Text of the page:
Budget-conscious travelers beware: Sneaky added "hotel" and "resort fees" are proliferating. And although the federal government demands clear disclosure of these add-on charges, consumers who book online say the fees are so cleverly sandwiched into the deal that they are often missed until it's too late -- sometimes until they're slapped onto hotel bills at the end of a stay.
"This thing is out of control and there's no end in sight," said Christopher Elliott, a consumer advocate and author of "How to be the World's Smartest Traveler." "The practice is extremely deceptive. But the hotel industry is not only doing this, they're doing this increasingly aggressively."
Consider a consumer attempting to book an "Express Deal" for a four-star Las Vegas hotel on Priceline.com. Four hotels in this category were recently advertising bargain-basement rates of less than $50 a night, one for as little as $33. But consumers who clicked through to book one of these super-cheap rooms would find add-on fees at three of the four hotels. Indeed, the supposedly cheapest offering -- the room advertised at $33 -- tacked on an "additional mandatory fee" of $28, boosting the real room rate by 85 percent.
In fact, only one of these four hotels was really available for less than $50 a night; it was the one that appeared to be the most costly at first glance, advertised at $46 per night. (There's no way to specifically name these hotels because Priceline obscures the name of the hotel with its Express Deal and Name Your Price tools until after the hotel is booked and the reservation is non-refundable.)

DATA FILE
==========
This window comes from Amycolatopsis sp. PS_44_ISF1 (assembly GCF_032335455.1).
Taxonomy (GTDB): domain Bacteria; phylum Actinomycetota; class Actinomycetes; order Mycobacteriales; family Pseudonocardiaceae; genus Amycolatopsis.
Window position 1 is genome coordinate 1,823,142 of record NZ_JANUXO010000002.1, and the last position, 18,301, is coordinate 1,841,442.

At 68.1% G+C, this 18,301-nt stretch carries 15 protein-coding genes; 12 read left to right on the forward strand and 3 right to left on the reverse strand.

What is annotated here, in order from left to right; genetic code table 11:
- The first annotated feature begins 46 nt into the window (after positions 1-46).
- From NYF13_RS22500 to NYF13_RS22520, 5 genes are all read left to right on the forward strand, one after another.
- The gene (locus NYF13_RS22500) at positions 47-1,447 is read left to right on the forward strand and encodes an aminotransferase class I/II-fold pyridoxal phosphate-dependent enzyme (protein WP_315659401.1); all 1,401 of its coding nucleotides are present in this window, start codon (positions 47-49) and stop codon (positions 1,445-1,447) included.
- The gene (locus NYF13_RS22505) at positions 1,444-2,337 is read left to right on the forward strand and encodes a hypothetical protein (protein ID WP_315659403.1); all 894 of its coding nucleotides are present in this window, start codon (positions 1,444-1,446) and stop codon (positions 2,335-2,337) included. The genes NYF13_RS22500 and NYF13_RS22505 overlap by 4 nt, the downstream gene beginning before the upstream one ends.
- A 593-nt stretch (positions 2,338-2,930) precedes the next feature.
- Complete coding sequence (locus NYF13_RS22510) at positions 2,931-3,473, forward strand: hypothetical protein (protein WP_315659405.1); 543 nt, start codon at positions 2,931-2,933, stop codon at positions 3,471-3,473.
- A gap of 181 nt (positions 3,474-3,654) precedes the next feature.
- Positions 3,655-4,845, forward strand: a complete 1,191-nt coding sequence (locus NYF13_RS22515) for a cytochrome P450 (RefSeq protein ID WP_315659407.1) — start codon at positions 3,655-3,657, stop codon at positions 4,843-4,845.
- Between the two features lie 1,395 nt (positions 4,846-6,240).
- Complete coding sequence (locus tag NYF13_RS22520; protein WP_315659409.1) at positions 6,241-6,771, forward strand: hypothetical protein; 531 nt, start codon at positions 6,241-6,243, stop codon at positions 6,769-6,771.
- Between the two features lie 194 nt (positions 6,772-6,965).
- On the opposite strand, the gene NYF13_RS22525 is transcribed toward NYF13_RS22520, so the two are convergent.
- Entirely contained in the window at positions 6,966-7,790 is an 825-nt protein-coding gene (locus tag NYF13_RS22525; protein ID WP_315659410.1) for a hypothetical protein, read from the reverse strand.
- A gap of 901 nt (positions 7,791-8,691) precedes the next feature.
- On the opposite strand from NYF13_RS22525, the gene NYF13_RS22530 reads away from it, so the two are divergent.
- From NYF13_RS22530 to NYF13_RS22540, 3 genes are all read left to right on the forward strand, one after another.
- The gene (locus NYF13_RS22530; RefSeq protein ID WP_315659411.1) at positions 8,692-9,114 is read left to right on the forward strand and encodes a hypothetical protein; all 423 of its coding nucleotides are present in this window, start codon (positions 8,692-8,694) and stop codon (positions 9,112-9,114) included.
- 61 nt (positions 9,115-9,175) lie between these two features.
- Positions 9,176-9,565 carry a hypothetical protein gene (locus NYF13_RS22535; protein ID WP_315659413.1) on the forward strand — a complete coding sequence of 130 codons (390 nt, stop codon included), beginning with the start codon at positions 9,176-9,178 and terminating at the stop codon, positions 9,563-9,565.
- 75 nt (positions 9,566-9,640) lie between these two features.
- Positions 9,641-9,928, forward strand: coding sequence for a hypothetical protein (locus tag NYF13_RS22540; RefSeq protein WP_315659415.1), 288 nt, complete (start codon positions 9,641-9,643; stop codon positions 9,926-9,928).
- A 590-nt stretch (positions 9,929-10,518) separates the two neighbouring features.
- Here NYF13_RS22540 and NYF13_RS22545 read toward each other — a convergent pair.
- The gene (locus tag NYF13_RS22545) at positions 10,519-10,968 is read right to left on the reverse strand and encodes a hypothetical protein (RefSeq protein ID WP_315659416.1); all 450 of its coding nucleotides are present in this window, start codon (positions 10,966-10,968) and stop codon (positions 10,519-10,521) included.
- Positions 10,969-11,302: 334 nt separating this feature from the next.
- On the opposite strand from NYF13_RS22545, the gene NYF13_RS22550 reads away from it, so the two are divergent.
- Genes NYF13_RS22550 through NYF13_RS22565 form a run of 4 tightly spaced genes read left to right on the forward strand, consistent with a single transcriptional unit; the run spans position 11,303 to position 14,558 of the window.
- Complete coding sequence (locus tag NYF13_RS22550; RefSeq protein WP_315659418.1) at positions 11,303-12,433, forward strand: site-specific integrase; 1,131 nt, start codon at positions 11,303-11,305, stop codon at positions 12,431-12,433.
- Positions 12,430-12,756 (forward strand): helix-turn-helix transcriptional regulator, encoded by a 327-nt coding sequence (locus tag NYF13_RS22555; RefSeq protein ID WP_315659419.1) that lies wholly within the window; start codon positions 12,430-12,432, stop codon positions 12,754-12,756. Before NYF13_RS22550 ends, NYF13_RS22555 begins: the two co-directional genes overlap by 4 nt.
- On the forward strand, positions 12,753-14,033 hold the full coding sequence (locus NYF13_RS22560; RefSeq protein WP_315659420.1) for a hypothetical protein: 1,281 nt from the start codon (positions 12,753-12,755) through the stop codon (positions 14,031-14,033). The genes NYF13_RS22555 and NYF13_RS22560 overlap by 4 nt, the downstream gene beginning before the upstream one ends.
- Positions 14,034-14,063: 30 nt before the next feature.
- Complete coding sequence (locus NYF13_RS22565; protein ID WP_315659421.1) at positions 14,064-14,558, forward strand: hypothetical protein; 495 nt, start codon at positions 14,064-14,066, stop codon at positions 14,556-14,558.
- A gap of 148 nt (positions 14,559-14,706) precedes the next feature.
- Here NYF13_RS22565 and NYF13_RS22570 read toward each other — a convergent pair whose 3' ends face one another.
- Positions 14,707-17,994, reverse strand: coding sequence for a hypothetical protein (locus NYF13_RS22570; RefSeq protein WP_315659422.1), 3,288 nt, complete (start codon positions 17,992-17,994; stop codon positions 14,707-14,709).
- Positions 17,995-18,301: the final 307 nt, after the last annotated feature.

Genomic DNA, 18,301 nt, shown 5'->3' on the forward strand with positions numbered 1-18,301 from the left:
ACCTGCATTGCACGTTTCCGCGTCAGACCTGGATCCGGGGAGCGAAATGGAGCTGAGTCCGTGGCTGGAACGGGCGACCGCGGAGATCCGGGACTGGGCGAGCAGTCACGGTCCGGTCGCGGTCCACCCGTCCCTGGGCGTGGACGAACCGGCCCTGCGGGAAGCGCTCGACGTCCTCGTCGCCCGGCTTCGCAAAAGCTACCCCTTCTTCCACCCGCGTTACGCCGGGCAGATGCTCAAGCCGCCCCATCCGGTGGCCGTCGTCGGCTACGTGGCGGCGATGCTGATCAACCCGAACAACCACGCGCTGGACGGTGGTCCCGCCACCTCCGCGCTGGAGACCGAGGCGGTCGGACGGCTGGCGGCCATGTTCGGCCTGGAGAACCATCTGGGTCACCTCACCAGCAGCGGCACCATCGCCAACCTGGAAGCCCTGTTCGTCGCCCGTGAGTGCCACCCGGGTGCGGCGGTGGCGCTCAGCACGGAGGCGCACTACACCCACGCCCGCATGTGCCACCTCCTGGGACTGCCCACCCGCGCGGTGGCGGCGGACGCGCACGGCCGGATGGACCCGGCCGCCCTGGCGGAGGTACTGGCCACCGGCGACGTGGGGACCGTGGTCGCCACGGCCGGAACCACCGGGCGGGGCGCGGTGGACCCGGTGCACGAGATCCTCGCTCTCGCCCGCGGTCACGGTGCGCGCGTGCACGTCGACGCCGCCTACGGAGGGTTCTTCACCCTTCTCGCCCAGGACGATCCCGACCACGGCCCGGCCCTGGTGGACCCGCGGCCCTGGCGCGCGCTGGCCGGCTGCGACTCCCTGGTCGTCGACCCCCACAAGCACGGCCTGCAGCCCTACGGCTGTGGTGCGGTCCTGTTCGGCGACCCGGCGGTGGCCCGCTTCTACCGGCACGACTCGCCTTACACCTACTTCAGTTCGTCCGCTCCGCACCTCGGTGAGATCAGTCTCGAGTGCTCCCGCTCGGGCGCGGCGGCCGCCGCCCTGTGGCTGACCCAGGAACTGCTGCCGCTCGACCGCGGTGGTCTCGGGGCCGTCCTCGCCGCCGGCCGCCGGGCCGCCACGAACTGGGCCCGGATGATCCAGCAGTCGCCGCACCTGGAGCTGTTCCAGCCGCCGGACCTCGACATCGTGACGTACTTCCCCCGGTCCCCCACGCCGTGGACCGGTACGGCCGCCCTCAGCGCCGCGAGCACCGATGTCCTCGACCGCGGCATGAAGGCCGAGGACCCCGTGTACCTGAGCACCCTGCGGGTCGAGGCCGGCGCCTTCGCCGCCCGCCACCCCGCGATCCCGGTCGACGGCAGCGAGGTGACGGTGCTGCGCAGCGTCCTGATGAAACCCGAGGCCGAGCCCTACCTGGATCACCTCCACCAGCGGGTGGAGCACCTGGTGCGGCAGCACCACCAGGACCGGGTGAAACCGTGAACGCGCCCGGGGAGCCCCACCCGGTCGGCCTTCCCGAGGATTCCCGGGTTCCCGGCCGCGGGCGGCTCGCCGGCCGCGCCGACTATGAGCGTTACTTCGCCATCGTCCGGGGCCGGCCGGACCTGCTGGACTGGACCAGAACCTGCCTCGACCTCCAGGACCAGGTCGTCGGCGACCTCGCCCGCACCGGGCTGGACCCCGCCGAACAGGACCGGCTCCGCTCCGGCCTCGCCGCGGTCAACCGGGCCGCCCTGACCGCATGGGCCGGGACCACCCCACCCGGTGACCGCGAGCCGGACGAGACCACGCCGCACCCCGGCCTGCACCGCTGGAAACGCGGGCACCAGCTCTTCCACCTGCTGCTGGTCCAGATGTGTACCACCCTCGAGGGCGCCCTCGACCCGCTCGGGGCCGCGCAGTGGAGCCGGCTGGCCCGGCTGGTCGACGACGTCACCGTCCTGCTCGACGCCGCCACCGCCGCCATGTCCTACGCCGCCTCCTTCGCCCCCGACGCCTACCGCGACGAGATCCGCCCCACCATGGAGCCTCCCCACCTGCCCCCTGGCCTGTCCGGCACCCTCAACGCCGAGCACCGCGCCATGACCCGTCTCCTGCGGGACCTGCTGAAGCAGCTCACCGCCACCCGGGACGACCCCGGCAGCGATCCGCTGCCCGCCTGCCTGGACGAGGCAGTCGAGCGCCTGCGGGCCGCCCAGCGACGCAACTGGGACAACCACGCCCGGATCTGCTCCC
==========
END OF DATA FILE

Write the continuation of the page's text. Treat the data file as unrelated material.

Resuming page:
A Priceline spokeswoman says the practice of tacking added fees onto the advertised price after a hotel is selected is not deceptive. Consumers are notified of the additional fee and the total cost of the booking, including the added fee, when they're still able to back out of the deal.
"We are compliant in disclosing the fees prior to purchase," Priceline spokeswoman Flavie Lemarchand-Wood said. "We try to make it as clear as possible."
Some consumers disagree. Los Angeles businessman Sean Reily said he was caught unaware when recently making a last-minute hotel purchase in New York through Priceline's Express Deal option. He agreed to pay $321 per night for a four-star Times Square hotel, and quickly clicked through what he thought were standard disclosures, not realizing the hotel would tack on an additional $25 nightly fee for his five-night stay.
Reily said he now realizes the additional fee did appear on the screen prior to payment, but contends it was buried deep on the page, among other standard fees, such as room taxes.
"If they really wanted to make the cost of the room clear, they'd put it in the headline, not in the fine print 40 lines down," he said. "How is a fee that's charged on a per room, per night basis not part of the room rate?"
Reily wasn't the only one taken by surprise. The New York hotel where he stayed, called Row NYC, is panned in dozens of Priceline's own online reviews, many of them echoing outrage at the add-on fee. Among the nearly 500 reviews listed as coming from "verified Priceline customers" were myriad complaints, including "charged facility fee without notice...add-on fee I was not expecting...additional charge and we don't know what for...hidden surcharge."